Gadolinium-based contrast agents (GBCAs) increase the risk for nephrogenic systemic fibrosis (NSF) among patients with impaired elimination of the drugs. Avoid use of GBCAs in these patients unless the diagnostic information is essential and not available with noncontrasted MRI or other modalities. NSF may result in fatal or debilitating fibrosis affecting the skin, muscle, and internal organs. The risk for NSF appears highest among patients with chronic, severe kidney disease (GFR less than 30 mL/min/1.73m(2)), or acute kidney injury. Screen patients for acute kidney injury and other conditions that may reduce renal function. For patients at risk for chronically reduced renal function (eg, older than 60 years, hypertension, diabetes), estimate the glomerular filtration rate (GFR) through laboratory testing .
Medically reviewed by Drugs.com. Last updated on Jan 10, 2019.
Commonly used brand name(s)
In the U.S.
Available Dosage Forms:
Uses For gadoterate
Gadoterate injection is used to help diagnose or find problems in the brain, spine, head, neck, and other parts of your body. It is a gadolinium-based contrast agent (GBCA) used in magnetic resonance imaging (MRI) scans. Contrast agents are used to help create a clear picture of the different parts of the body during certain medical procedures, such as MRI scans. MRI scans use magnets and computers to create images or “pictures” of certain areas inside the body. Unlike x-rays, they do not involve ionizing radiation.
Gadoterate is to be given only by or under the direct supervision of your doctor.
Before Using gadoterate
In deciding to use a medicine, the risks of taking the medicine must be weighed against the good it will do. This is a decision you and your doctor will make. For gadoterate, the following should be considered:
Tell your doctor if you have ever had any unusual or allergic reaction to gadoterate or any other medicines. Also tell your health care professional if you have any other types of allergies, such as to foods, dyes, preservatives, or animals. For non-prescription products, read the label or package ingredients carefully.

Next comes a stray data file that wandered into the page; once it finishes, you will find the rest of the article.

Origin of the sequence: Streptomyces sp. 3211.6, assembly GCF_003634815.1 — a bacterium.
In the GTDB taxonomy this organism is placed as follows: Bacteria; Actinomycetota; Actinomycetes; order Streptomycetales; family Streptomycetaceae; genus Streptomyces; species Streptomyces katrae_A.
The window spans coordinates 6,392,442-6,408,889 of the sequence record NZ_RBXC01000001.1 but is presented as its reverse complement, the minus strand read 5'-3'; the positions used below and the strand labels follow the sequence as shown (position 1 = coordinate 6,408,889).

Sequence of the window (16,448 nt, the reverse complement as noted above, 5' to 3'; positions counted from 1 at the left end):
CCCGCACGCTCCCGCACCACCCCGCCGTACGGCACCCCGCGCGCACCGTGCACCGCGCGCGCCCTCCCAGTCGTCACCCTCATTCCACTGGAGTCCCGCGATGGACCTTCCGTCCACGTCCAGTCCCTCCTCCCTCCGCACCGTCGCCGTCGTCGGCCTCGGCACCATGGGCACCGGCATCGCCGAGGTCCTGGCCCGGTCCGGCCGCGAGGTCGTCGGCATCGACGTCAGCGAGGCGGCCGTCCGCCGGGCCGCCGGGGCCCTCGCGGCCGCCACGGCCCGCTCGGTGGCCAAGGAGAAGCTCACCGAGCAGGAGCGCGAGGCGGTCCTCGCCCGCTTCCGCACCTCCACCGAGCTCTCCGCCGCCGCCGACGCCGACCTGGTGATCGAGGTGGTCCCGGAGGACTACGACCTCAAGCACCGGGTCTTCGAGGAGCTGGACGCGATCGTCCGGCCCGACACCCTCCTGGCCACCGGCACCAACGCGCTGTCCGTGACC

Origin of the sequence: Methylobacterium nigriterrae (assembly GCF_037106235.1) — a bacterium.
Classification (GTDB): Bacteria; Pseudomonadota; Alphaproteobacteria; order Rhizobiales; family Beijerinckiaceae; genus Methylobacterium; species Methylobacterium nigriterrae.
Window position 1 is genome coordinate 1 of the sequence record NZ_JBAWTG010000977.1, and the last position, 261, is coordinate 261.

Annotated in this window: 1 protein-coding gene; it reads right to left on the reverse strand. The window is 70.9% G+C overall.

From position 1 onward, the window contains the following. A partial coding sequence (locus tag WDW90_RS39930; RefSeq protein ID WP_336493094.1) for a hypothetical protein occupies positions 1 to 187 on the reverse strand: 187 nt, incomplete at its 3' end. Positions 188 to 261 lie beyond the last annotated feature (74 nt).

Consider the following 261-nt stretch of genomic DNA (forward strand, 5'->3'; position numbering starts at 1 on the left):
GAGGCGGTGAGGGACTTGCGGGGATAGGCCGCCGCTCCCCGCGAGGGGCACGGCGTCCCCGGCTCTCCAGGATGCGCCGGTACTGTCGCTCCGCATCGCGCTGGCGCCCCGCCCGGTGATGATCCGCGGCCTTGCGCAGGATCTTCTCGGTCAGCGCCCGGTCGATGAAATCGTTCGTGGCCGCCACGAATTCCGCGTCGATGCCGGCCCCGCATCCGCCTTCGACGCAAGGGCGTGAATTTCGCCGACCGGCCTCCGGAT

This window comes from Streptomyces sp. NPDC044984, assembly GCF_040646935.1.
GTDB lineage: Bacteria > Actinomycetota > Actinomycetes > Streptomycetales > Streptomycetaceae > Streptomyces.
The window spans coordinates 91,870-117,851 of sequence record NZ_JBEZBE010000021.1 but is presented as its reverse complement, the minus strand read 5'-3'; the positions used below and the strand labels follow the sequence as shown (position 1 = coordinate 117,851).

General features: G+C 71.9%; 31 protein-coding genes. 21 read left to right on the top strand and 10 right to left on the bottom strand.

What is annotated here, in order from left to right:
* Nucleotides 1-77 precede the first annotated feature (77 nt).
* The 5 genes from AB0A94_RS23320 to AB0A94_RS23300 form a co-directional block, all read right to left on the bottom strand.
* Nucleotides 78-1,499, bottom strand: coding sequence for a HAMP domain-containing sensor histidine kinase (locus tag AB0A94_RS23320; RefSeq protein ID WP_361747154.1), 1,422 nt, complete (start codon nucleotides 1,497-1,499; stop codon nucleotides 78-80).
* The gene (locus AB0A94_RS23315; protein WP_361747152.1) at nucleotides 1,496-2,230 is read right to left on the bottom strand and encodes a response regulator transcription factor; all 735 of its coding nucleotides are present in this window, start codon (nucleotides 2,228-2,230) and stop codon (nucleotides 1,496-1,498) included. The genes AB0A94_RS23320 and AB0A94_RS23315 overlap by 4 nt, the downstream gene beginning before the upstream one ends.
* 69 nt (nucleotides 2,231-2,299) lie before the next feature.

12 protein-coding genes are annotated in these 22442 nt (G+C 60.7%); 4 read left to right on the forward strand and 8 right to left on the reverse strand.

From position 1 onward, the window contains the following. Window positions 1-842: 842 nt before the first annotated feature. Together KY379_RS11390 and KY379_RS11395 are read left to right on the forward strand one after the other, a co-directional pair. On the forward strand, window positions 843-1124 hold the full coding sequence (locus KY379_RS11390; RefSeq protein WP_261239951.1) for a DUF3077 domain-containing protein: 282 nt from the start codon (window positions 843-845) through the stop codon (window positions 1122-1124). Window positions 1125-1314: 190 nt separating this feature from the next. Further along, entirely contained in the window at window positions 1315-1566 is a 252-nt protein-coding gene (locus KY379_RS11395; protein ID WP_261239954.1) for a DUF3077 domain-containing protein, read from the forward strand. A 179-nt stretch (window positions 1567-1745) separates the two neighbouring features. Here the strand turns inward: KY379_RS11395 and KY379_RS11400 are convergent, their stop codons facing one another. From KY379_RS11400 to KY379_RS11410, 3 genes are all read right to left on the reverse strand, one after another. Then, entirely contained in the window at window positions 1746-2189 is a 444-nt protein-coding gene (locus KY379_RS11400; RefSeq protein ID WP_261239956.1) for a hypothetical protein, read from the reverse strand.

Appropriate studies performed to date have not demonstrated pediatric-specific problems that would limit the usefulness of gadoterate injection in newborns to children 17 years of age. However, safety and efficacy have not been established in preterm newborns.
Appropriate studies performed to date have not demonstrated geriatric-specific problems that would limit the usefulness of gadoterate injection in the elderly. However, elderly patients are more likely to have age-related kidney problems, which may require caution in patients receiving gadoterate.
There are no adequate studies in women for determining infant risk when using this medication during breastfeeding. Weigh the potential benefits against the potential risks before taking this medication while breastfeeding.
Interactions with Medicines
Although certain medicines should not be used together at all, in other cases two different medicines may be used together even if an interaction might occur. In these cases, your doctor may want to change the dose, or other precautions may be necessary. Tell your healthcare professional if you are taking any other prescription or nonprescription (over-the-counter [OTC]) medicine.
Interactions with Food/Tobacco/Alcohol
Certain medicines should not be used at or around the time of eating food or eating certain types of food since interactions may occur. Using alcohol or tobacco with certain medicines may also cause interactions to occur. Discuss with your healthcare professional the use of your medicine with food, alcohol, or tobacco.
Other Medical Problems
The presence of other medical problems may affect the use of gadoterate. Make sure you tell your doctor if you have any other medical problems, especially:
- Asthma or allergies, history of or
- Patients who have had prior reactions to contrast media—Use with caution. May increase the likelihood of an allergic reaction.
- Diabetes or
- Hypertension (high blood pressure) or
- Infection, severe—Use with caution. May increase your likelihood of having kidney problems (eg, reduced kidney function).
- Kidney disease, mild or moderate—Use with caution. May increase the likelihood of serious side effects.
- Kidney problems, severe (acute or long-term)—Should not be used in patients with this condition.
Proper Use of gadoterate
A doctor or other trained health professional will give you or your child gadoterate. It is given through a needle placed into one of your veins just before you have an MRI scan.
Gadoterate comes with a Medication Guide. Read and follow these instructions carefully. Ask your doctor if you have any questions.
Precautions While Using gadoterate